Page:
This recipe came from Jeni’s Splendid Ice Creams at Home cookbook. I haven’t done a lot of ice cream before, as you’ve likely noted, but as I shared last Friday, I’m trying to really focus in on ice cream this summer, and Jeni’s cookbook is a great place to start. I especially like it because it doesn’t use eggs in the ice cream, so I”m not having to temper that with a custard.
I’ve traveled to Columbus, Ohio on an annual basis for the past ten years or so, when my sister first moved out there. I may have had a Jeni’s ice cream at some point before, but more often than not, we eat Graeter’s. However, when I was there for a conference earlier this spring, there was a Jeni’s across the street from our hotel and I knew I had to try some. It was delicious. So when I decided to start making more ice cream at home, I knew the Jeni’s cookbook was a great place to start.
I wanted a bit of chocolate in this recipe, so I went searching for some rolos in the grocery store — do you remember a few years ago when they had mini rolos available already unwrapped? I couldn’t find them, but I did find Milky Way caramel bites. I put them in the freezer and ran them through the food processor to chop them into bits and pieces.
Jeni’s Salty Caramel Ice Cream
Makes about 1 quart
2 cups whole milk
1 tablespoon plus 1 teaspoon cornstarch
1 1/2 ounces (3 tablespoons) cream cheese, softened
1/2 teaspoon fine sea salt
1 1/4 cups heavy cream
2 tablespoons light corn syrup
2/3 cup sugar
2 teaspoons vanilla extract
1 pkg Milky Way caramels
Danger! This is the dry-burn technique. I don’t add water to the sugar before putting it on the heat, as some chefs do. Caramelizing sugar dry means it goes faster, but you have to watch it more closely and be ready with your cream. Here is an overview of what you are going to do:
Stand over the pan of sugar with a heatproof spatula ready, but do not touch the sugar until there is a full layer of melted and browning liquid sugar on the bottom with a smaller layer of unmelted white sugar on the top. When the edges of the melted sugar begin to darken, use the spatula to bring them into the center to help melt the unmelted sugar. Continue stirring and pushing the sugar around until it is all melted and evenly amber in color — like an old penny. When little bubbles begin to explode with dark smoke, give the sugar another moment and then remove from the heat. Immediately but slowly pour about 1/4 cup of the cream and corn syrup mixture into the burning-hot sugar. Be careful! It will pop and spit! Stir until it is incorporated, then add a bit more cream and stir, then continue until it is all in.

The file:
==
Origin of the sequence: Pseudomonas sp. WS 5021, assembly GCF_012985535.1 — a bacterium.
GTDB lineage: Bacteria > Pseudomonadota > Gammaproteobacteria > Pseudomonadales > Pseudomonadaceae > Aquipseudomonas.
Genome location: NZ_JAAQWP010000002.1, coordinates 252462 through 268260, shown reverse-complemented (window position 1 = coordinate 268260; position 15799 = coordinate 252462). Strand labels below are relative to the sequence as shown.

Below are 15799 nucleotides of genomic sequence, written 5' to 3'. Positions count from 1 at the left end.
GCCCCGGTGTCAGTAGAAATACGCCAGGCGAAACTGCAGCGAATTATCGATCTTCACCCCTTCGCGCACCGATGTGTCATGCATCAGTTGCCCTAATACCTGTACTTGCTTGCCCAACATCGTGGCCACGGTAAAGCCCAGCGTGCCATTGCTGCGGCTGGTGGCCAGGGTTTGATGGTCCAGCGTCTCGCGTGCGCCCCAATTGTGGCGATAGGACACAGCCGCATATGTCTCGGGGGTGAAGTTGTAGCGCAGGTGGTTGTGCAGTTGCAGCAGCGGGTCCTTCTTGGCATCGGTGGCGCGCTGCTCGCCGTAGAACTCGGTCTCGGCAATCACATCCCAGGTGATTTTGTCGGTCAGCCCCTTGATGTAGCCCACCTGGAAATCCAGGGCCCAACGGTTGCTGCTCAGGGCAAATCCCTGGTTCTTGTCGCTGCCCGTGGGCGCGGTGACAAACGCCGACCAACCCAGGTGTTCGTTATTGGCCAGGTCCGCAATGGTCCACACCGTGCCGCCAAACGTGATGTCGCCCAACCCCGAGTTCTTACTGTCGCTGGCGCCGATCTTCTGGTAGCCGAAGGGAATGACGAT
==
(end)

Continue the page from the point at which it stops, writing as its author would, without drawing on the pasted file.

Mix about 2 tablespoons of the milk with the cornstarch in a small bowl to make a smooth slurry.
Whisk the cream cheese and salt in a medium bowl until smooth.
Mix the cream with the corn syrup in a measuring cup with a spout.
Fill a large bowl with ice and water.
Heat the sugar in a 4-quart saucepan over medium heat until it is melted and golden amber in color (see note above). Remove from the heat and, stirring constantly, slowly add a bit of the cream and corn syrup mixture to the caramel: It will fizzle, pop, and spurt. Stir until well combined, then add a little more and stir. Keep adding the cream a little at a time until all of it is incorporated.
Return the pan to medium-high heat and add the milk. Bring to a rolling boil and boil for 4 minutes. Remove from the heat and gradually whisk in the cornstarch slurry.
Bring back to a boil over medium-high and cook, stirring with a heatproof spatula, until slightly thickened, about 1 minute. Remove from the heat. If any caramel flecks remain, pour the mixture through a sieve.
Gradually whisk the hot milk mixture into the cream cheese until smooth. Add the vanilla and whisk. Pour the mixture into a 1-gallon Ziploc freezer bag and submerge the sealed bag in the ice bath. Let stand, adding more ice as necessary, until cold, about 30 minutes.
Pour into frozen canister and spin until thick and creamy.
Pack the ice cream into a storage container, press a sheet of parchment directly against the surface, and seal with an airtight lid.
Freeze in the coldest part of your freezer until firm, at least 4 hours.